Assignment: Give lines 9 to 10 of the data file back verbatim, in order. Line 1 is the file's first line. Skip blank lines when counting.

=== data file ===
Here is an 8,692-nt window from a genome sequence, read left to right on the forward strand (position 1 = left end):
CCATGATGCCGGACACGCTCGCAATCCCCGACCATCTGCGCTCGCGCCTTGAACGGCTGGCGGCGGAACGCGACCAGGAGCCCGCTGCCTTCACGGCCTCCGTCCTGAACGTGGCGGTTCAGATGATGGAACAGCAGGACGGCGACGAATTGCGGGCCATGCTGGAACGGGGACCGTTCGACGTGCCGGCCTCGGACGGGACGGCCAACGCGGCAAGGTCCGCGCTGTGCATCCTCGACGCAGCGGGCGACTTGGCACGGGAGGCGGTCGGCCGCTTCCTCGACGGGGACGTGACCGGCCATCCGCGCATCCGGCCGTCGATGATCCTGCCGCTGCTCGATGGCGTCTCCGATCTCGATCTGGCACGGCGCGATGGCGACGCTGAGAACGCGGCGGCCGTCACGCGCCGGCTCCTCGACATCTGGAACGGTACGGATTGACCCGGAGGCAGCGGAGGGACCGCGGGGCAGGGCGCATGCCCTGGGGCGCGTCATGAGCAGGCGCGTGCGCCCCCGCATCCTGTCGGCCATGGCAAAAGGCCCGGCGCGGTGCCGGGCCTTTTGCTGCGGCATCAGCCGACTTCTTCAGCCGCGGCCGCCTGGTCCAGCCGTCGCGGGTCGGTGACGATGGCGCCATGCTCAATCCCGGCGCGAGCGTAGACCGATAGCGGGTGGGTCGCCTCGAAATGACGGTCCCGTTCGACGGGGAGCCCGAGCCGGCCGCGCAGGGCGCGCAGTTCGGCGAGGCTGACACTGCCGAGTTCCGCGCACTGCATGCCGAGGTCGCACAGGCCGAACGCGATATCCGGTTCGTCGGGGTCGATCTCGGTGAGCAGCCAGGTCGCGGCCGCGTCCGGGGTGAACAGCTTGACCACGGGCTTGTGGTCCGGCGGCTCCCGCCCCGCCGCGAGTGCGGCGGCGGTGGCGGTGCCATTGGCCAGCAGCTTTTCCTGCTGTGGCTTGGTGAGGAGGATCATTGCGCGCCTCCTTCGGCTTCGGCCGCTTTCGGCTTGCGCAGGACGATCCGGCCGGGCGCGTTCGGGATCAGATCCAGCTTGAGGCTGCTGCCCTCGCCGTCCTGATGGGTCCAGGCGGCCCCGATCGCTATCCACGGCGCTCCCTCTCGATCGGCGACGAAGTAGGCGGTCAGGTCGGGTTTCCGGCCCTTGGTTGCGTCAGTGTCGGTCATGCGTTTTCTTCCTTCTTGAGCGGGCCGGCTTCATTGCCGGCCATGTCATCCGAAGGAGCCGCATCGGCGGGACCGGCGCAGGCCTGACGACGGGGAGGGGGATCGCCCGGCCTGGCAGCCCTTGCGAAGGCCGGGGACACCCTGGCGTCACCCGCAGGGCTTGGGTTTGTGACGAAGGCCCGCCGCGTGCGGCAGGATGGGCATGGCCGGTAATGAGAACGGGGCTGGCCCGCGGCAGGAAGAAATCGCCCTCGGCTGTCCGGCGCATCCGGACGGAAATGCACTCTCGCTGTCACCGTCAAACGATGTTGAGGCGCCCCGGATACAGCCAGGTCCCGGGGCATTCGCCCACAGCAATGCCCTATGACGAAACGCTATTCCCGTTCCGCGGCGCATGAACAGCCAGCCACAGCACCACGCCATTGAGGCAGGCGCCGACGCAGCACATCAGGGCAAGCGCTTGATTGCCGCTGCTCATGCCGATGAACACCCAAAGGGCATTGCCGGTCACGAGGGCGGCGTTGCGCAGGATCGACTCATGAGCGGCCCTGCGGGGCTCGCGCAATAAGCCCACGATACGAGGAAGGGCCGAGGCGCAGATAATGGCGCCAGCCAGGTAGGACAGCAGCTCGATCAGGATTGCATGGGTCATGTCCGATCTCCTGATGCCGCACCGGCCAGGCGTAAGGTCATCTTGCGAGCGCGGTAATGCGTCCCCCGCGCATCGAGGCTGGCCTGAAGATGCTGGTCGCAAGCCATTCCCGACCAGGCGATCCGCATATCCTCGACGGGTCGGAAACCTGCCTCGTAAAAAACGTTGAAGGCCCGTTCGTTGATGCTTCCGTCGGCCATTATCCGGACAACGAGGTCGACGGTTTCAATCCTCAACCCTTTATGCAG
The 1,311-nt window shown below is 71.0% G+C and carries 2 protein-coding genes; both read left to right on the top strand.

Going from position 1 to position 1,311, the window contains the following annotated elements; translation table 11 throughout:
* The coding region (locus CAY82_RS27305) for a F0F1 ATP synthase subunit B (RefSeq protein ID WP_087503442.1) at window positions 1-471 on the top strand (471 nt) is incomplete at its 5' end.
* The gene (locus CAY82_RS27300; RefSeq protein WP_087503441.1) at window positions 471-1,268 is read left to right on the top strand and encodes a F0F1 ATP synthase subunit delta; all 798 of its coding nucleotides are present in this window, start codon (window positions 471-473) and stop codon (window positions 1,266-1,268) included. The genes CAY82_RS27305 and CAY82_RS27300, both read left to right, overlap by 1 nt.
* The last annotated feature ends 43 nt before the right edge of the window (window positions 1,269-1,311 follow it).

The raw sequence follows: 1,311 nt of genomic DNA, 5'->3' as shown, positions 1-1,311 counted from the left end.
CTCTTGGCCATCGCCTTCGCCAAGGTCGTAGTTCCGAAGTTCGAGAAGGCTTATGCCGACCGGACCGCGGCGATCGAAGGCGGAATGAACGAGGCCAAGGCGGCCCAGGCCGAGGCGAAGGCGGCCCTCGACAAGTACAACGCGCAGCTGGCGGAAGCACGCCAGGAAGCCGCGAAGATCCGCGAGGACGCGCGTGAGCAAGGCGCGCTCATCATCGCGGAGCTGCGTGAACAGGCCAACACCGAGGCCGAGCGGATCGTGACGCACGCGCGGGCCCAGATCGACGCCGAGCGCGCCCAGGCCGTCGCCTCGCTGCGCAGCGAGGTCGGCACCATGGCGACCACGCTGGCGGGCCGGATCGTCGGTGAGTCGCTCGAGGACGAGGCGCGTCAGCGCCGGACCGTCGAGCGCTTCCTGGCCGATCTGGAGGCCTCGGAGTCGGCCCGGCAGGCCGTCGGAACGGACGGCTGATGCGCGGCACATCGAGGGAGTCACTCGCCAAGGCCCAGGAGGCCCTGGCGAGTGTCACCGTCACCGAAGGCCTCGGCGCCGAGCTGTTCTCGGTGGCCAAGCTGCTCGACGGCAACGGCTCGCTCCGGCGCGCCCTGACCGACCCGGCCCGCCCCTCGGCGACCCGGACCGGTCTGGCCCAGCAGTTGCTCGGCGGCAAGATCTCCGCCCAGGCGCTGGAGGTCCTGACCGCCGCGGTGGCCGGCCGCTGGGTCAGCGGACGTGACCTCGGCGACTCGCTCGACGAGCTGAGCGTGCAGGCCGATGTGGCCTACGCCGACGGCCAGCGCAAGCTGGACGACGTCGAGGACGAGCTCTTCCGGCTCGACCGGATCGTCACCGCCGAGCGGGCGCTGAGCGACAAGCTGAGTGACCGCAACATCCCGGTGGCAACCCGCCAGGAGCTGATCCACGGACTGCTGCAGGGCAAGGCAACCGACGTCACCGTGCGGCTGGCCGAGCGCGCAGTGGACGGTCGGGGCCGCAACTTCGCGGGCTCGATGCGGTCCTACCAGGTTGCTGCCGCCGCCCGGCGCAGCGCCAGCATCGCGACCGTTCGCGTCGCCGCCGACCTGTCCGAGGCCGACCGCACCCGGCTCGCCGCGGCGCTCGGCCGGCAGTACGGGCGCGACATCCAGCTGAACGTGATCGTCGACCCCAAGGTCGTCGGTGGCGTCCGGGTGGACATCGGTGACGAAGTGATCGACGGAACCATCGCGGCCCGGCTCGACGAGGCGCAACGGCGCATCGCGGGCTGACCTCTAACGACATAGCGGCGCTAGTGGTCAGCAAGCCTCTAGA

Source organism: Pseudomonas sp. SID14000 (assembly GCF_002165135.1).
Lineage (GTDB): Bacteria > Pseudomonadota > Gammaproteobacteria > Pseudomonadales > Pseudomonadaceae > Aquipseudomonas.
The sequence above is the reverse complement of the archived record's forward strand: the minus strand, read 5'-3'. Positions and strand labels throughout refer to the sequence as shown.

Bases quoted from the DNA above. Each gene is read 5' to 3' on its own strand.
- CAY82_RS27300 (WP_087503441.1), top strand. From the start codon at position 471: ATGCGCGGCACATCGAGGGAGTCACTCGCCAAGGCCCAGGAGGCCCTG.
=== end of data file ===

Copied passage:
CTCTTGGCCATCGCCTTCGCCAAGGTCGTAGTTCCGAAGTTCGAGAAGGCTTATGCCGACCGGACCGCGGCGATCGAAGGCGGAATGAACGAGGCCAAGGCGGCCCAGGCCGAGGCGAAGGCGGCCCTCGACAAGTACAACGCGCAGCTGGCGGAAGCACGCCAGGAAGCCGCGAAGATCCGCGAGGACGCGCGTGAGCAAGGCGCGCTCATCATCGCGGAGCTGCGTGAACAGGCCAACACCGAGGCCGAGCGGATCGTGACGCACGCGCGGGCCCAGATCGACGCCGAGCGCGCCCAGGCCGTCGCCTCGCTGCGCAGCGAGGTCGGCACCATGGCGACCACGCTGGCGGGCCGGATCGTCGGTGAGTCGCTCGAGGACGAGGCGCGTCAGCGCCGGACCGTCGAGCGCTTCCTGGCCGATCTGGAGGCCTCGGAGTCGGCCCGGCAGGCCGTCGGAACGGACGGCTGATGCGCGGCACATCGAGGGAGTCACTCGCCAAGGCCCAGGAGGCCCTGGCGAGTGTCACCGTCACCGAAGGCCTCGGCGCCGAGCTGTTCTCGGTGGCCAAGCTGCTCGACGGCAACGGCTCGCTCCGGCGCGCCCTGACCGACCCGGCCCGCCCCTCGGCGACCCGGACCGGTCTGGCCCAGCAGTTGCTCGGCGGCAAGATCTCCGCCCAGGCGCTGGAGGTCCTGACCGCCGCGGTGGCCGGCCGCTGGGTCAGCGGACGTGACCTCGGCGACTCGCTCGACGAGCTGAGCGTGCAGGCCGATGTGGCCTACGCCGACGGCCAGCGCAAGCTGGACGACGTCGAGGACGAGCTCTTCCGGCTCGACCGGATCGTCACCGCCGAGCGGGCGCTGAGCGACAAGCTGAGTGACCGCAACATCCCGGTGGCAACCCGCCAGGAGCTGATCCACGGACTGCTGCAGGGCAAGGCAACCGACGTCACCGTGCGGCTGGCCGAGCGCGCAGTGGACGGTCGGGGCCGCAACTTCGCGGGCTCGATGCGGTCCTACCAGGTTGCTGCCGCCGCCCGGCGCAGCGCCAGCATCGCGACCGTTCGCGTCGCCGCCGACCTGTCCGAGGCCGACCGCACCCGGCTCGCCGCGGCGCTCGGCCGGCAGTACGGGCGCGACATCCAGCTGAACGTGATCGTCGACCCCAAGGTCGTCGGTGGCGTCCGGGTGGACATCGGTGACGAAGTGATCGACGGAACCATCGCGGCCCGGCTCGACGAGGCGCAACGGCGCATCGCGGGCTGACCTCTAACGACATAGCGGCGCTAGTGGTCAGCAAGCCTCTAGA

Source organism: Pseudomonas sp. SID14000 (assembly GCF_002165135.1).